What is NoOps anyhow?

Since having our infographic published on GigaOm, there has been a lot of controversy and FUD around “NoOps”. Paul Graham recently wrote about schlep blindness. NoOps is a response to the schlep blindness of developers doing SysOps.

What does NoOps mean:

  • NoOps means developers can code and let a service deploy, manage and scale their code
  • NoOps means automated systems like CloudFoundry managing app lifecycles, not SAs
  • “the point isn’t that ops are going away, but they’re going away for developers” – Derrick Harris at GigaOm

What does NoOps NOT mean:

  • NoOps doesn’t mean that operations are dead and nobody will do them (like this tweet thinks)
  • NoOps isn’t a job role (like this tweet and this tweet thinks)
  • NoOps isn’t blissful ignorance (like this tweet thinks)
  • NoOps isn’t marketing fluff made up by non-technical idiots (like this tweet and this tweet thinks)

This is the true spirit of NoOps:

“Netflix runs NoOps … Netflix is a much larger example of a PaaS based NoNops organization … We  claim a competitive advantage from the agility and automation of a PaaS based product and a NoOps organization.” – Adrian Cockcroft, Cloud Architect at Netflix (read more)

And this:

From DevOps to NoOps via PaaS. Am +1 for devs doing more dev and less ops

Short history of SysOps

The growth of the SysOps movement has been driven mainly by developers who were tired of two things:

  1. Developers tired of waiting for systems administrators because they did their work inefficiently
  2. Developers tired of doing the work of systems administrators inefficiently

Why is it so hard to hire SysOps roles?

Because most SA’s aren’t versed in the programming needed to manage SysOps and because most developers who can use SysOps tools don’t want to spend their time doing SA.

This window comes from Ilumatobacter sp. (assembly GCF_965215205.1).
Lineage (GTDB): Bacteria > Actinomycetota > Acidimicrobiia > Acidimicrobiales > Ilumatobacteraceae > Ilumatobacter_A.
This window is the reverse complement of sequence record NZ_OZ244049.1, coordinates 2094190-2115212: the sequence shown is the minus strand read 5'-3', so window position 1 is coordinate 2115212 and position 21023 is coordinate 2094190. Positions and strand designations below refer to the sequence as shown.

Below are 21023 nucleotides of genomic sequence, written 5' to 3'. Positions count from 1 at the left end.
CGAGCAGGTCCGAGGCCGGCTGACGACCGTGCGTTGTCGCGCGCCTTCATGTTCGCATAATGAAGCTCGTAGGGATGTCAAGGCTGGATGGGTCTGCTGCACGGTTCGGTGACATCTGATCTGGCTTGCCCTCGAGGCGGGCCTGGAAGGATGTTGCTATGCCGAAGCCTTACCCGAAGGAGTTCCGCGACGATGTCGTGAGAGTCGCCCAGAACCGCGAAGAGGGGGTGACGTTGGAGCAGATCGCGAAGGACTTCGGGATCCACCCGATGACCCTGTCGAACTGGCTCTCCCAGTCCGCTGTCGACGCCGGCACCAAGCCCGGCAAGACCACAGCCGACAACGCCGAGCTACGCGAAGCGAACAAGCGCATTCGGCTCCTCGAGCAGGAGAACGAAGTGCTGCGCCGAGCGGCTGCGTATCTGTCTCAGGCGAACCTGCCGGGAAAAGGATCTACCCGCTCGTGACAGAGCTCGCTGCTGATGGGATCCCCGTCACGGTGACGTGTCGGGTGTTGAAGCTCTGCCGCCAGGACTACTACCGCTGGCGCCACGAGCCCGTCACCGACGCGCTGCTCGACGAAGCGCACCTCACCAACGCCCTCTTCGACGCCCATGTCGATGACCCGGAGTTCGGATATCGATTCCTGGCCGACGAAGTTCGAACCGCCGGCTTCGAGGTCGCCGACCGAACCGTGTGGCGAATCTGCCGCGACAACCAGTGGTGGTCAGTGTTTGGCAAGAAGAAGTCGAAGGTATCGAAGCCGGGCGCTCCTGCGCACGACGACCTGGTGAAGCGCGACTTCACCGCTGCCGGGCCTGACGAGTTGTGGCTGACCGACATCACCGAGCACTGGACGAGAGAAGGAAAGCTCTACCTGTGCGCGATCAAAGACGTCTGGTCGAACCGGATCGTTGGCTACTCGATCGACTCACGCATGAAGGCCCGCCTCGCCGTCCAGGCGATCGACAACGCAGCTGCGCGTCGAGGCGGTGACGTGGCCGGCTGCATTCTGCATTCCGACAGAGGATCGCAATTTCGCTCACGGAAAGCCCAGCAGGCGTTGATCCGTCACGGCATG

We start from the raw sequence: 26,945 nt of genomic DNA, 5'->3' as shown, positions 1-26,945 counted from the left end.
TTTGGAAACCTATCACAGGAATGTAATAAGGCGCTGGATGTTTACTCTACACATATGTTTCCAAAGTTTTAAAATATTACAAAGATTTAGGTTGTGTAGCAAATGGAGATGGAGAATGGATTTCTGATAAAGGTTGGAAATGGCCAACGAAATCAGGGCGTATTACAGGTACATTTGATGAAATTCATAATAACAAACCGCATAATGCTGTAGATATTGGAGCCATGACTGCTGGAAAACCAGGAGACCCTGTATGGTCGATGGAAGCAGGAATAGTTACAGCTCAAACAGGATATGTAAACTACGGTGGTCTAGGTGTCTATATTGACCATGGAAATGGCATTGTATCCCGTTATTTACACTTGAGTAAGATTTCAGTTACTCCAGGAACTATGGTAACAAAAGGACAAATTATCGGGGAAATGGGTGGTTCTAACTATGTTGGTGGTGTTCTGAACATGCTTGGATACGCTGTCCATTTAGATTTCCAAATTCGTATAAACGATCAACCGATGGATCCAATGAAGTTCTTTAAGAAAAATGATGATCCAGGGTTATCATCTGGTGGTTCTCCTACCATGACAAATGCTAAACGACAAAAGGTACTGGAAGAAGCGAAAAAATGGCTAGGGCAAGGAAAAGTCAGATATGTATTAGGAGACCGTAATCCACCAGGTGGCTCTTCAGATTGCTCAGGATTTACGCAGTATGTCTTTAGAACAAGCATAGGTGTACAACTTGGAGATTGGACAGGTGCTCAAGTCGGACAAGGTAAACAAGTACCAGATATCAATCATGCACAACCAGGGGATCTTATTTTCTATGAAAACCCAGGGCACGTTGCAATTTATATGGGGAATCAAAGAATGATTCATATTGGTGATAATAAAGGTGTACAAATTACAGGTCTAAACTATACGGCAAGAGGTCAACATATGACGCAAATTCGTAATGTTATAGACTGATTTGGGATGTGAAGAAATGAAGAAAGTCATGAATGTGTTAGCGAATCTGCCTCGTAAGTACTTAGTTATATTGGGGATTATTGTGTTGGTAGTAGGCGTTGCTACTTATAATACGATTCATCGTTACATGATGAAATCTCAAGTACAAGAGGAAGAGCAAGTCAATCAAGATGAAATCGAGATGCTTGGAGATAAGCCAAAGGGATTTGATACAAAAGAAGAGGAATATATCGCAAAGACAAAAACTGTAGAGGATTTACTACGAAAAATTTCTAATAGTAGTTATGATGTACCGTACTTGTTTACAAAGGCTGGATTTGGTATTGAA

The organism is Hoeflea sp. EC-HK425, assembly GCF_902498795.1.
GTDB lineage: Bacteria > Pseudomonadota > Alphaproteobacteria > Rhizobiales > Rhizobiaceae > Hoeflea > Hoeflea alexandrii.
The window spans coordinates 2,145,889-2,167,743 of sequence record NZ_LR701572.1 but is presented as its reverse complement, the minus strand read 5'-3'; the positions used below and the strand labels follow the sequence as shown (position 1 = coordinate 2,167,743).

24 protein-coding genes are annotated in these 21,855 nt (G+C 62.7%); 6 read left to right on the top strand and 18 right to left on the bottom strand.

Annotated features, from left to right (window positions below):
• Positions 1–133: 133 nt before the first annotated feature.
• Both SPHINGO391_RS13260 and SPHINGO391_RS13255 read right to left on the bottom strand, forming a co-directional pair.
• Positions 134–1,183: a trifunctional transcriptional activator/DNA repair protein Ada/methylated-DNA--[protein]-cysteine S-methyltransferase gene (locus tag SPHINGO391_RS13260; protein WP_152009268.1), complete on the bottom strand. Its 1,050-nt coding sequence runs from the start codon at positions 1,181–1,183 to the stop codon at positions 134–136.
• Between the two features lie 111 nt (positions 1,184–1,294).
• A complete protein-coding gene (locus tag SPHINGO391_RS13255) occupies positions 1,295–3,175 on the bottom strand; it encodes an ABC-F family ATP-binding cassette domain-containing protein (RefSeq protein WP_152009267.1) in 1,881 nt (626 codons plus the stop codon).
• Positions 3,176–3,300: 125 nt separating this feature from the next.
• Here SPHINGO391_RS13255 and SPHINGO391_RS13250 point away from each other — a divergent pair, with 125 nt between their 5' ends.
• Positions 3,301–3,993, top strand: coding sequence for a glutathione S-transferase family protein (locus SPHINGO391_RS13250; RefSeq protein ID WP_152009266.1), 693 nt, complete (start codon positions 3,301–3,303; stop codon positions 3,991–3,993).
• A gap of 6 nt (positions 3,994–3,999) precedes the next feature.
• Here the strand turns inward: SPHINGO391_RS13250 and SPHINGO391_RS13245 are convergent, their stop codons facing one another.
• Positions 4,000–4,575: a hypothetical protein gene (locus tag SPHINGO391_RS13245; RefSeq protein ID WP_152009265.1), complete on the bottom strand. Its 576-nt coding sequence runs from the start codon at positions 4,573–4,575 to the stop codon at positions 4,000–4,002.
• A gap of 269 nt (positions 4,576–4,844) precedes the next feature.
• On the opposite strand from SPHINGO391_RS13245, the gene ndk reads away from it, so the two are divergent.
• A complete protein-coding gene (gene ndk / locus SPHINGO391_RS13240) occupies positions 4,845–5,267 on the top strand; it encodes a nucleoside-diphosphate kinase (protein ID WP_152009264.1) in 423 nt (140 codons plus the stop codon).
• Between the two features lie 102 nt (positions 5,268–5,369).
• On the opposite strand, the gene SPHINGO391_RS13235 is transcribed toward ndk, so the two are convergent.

Since SysOps roles are so hard to fill,  what usually happens is all the developers at a company become responsible for handling ops through the SysOps tools (read SiliconANGLE to hear a contrary opinion to why schlep should stay).

SysOps is adding more horses to the carriage. NoOps is the car.

I understand why legendary ops guys like John Allspaw (Flickr, Friendster, Etsy) are scared of a term like NoOps and resort to calling it names.

“NoOps” beats “cloud”, “agile”, and “SOPA” as the dumbest marketing term ever coined in my field. http://t.co/53On2fZf #devops

NoOps is not for ops guys. It’s for developers. More dev and less ops.

It is not a job title because with NoOps, you don’t grow by adding headcount to your ops team. You grow by moving sliders. You grow by connecting managed services together. You grow by focusing on your core competency: coding.

Doesn’t this mean ops are dead?

No. SysOps is blueray, NoOps is streaming. Blueray is going to be around for a long time and there is a strong market for it. There will be people wanting to play blueray disks for decades to come. But streaming is a generational shift.

SAs and DevOps guys are always going to have a place to work. As long as there are datacenters, you will always be able to get a job at AWS, Google, TerreMark, etc. etc. As long as there are legacy systems, SAs and DevOps will be employable positions. That is not going away any time soon.

NoOps is for developers to focus on core competency

Ops isn’t a core competency or differentiating factor for many high tech startups. Ops is a necessary schlep for most high tech startups.

Customers don’t choose between groupon and livingsocial based on how well they hook their nginx confs together. Assuming NoOps services like AppFog and Heroku did just as good a job if not better than an in-house ops team, NoOps enables you to build and run high tech startups and enterprises without investing as much in the ops side.


Ops guys despise the term NoOps and will try to drag it through the mud. There is no need. NoOps is not the antithesis of ops. NoOps is simply recognizing inefficiencies for developers and optimizes around it.

NoOps is happening whether people want it to or not. Developers are driving it. They are driving it at startups, they are driving it at SMBs, they are driving it in enterprises. All NoOps does is give this shift a name.

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  • WAlbenzi

    Please tell me if I misunderstand:
    NoOps means that most of the infrastructure is outsourced to PaaS providers in certain businesses.  This leaves developers to care about code.  The spectrum of code that the developers who operate in those business models will create and maintain is the application, the integration, testing, deployment, performance/utilization monitoring, security, and incident response code and systems.  NoOps also inherently recognizes that tools will continue to evolve which make developer tasks easier (such as better IDEs, CI suites, provisioning and monitoring tools).  This means that performance of individual contributors will increase.